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5.4.1 The 'Success' of Ethnographic Praxis: An Example

There are numerous famous examples of the use of ethnographic approaches that are hailed as great successes in the business scene. One of the best known might be the example of P&G's marketing in Mexico (Lafley and Charan 2008). [1] I describe here a Japanese company's 'success' using ethnography. The top junior sports shoes brand SYUNSOKU developed by Achilles Corporation was launched in May 2003 with the concept of 'delivering high performance on sports days'. The main feature of their shoes is asymmetrical soles with more spikes on the left side of the sole that bears the weight in track events, allowing the runner to maintain speed by gripping hard even on corners where speed tends to drop. Approximately six million pairs of these shoes are sold a year (Ikematsu 2011). It is said that the development of the shoes was based on long-term 'ethnographic observation' at sports day events held at primary schools, and the key to their success lay in their ethnographic approach which found hidden needs that customers themselves were unaware of.

However, at the time of the shoes launch in 2003, the term 'ethnography' was unheard of among Japanese corporations. This was prior to ethnography becoming popular in Japan. An article in a business magazine showed that they had been advertising to the public while linking their success with 'ethnography' which subsequently gained popularity in Japan. In other words, they sought to retrospectively fashion a narrative in which the success of their R&D was grounded in ethnography. According to their R&D team, 'they unconsciously exercised an ethnographic approach without knowing the term' (Ikematsu 2011).

The brochure of a marketing research company – where I conducted interviews with researchers in Tokyo – remarks that they offer ethnography as a repertoire of research since 2000. But as is made clear in my interview with two researchers of the company, it is only quite recently that they started to use the term 'ethnography'. Before, they employed the term 'jissa' (physical inspection) or 'home visit'. Now they call all on-site research projects which had been carried out for more than 15 years 'ethnography'.

Ethnography, which is said to be connected to anthropology, can be an authoritative source for advertising depending on the context. However, the social sciences (anthropology included) do indirectly affect business trends in Japan. The trends set by major firms overseas which use methodologies of social sciences directly affect Japanese firms. The Japanese business magazines immediately report and translate articles about the trends in the Euro-American sphere, with minimal time lag. An article titled 'Here's Why Companies Are Desperate to Hire Anthropologists' (Baer 2014) recounts that business researchers who have a Ph.D. in anthropology are hired and active in the business scene in Euro-America. Articles in this vein may well exert influence on the Japanese business trend.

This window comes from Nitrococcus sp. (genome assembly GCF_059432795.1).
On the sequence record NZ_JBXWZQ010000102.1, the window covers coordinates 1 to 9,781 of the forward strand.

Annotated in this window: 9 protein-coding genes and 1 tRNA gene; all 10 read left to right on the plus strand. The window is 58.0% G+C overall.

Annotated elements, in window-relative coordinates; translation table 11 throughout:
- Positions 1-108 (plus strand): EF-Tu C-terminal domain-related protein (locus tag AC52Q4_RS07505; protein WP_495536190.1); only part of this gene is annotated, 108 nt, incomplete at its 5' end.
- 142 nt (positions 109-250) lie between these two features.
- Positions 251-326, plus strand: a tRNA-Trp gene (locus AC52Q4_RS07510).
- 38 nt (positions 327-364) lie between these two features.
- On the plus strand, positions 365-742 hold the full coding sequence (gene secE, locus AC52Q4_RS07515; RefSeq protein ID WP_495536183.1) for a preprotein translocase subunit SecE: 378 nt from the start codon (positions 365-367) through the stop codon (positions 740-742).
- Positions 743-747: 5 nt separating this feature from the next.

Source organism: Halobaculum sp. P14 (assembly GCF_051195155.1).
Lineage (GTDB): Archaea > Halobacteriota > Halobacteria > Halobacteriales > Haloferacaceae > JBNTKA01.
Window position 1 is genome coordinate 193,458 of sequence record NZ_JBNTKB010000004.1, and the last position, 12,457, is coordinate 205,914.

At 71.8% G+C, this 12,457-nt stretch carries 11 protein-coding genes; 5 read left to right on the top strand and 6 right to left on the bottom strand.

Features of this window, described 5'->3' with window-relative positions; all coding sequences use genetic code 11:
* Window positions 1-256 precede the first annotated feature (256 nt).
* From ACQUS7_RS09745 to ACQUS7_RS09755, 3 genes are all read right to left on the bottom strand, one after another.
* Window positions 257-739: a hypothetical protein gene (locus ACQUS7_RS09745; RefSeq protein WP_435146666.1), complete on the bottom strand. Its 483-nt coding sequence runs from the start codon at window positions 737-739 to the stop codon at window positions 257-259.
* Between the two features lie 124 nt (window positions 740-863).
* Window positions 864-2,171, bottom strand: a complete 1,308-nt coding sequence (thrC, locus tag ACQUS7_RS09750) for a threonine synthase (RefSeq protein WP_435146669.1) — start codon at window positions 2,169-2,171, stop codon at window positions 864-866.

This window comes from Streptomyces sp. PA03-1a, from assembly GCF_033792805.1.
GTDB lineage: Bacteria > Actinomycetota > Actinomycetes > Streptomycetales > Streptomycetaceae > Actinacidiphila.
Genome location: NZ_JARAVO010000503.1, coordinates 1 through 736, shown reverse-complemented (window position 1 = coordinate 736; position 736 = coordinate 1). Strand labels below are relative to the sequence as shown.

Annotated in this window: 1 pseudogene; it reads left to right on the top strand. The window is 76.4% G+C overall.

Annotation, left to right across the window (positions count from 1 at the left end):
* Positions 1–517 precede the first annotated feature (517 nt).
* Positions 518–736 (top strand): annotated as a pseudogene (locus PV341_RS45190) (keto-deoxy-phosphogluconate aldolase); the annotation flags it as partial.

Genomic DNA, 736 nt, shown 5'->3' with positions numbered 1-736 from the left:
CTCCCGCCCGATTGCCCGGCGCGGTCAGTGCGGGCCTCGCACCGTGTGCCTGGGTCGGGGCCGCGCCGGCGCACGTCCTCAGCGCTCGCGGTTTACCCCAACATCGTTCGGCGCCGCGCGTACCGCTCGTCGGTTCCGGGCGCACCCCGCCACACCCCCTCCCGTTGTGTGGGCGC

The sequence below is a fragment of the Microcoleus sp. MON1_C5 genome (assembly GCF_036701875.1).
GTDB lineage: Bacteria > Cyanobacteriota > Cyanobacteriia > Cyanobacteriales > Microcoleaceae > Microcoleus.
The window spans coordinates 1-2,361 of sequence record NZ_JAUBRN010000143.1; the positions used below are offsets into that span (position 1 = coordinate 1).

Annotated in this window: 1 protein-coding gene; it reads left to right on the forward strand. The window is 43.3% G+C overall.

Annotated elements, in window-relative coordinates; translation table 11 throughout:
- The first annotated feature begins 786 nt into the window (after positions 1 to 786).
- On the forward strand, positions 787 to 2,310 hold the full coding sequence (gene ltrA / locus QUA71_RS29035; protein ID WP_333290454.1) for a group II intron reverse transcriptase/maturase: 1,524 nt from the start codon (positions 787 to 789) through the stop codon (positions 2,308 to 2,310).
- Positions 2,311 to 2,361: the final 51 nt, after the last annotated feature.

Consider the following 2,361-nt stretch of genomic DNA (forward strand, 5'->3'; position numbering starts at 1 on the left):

• [1] In 2002, P&G launched two programs: 'Livin' It' and 'Workin' It'. By spending time with lowerincome Mexican households, P&G researchers gained insights. Lower-income Mexican women take laundry very seriously. They cannot afford to buy many new clothes very often, but they take great pride in ensuring that their family is turned out well. Sending your children to school in clean, ironed, bright clothing is a visible sign of being a good mother. Mexican women spend more time on laundry than on the rest of housework. 'No problem if all this is just a matter of pressing a button every once in a while. But it's no joke if you have to walk half a mile or more to get water' (Lafley and Charan 2008: 39). With this insight, P&G came up with Downy Single Rinse which reduced the six-step process to three: wash, add softener and rinse.
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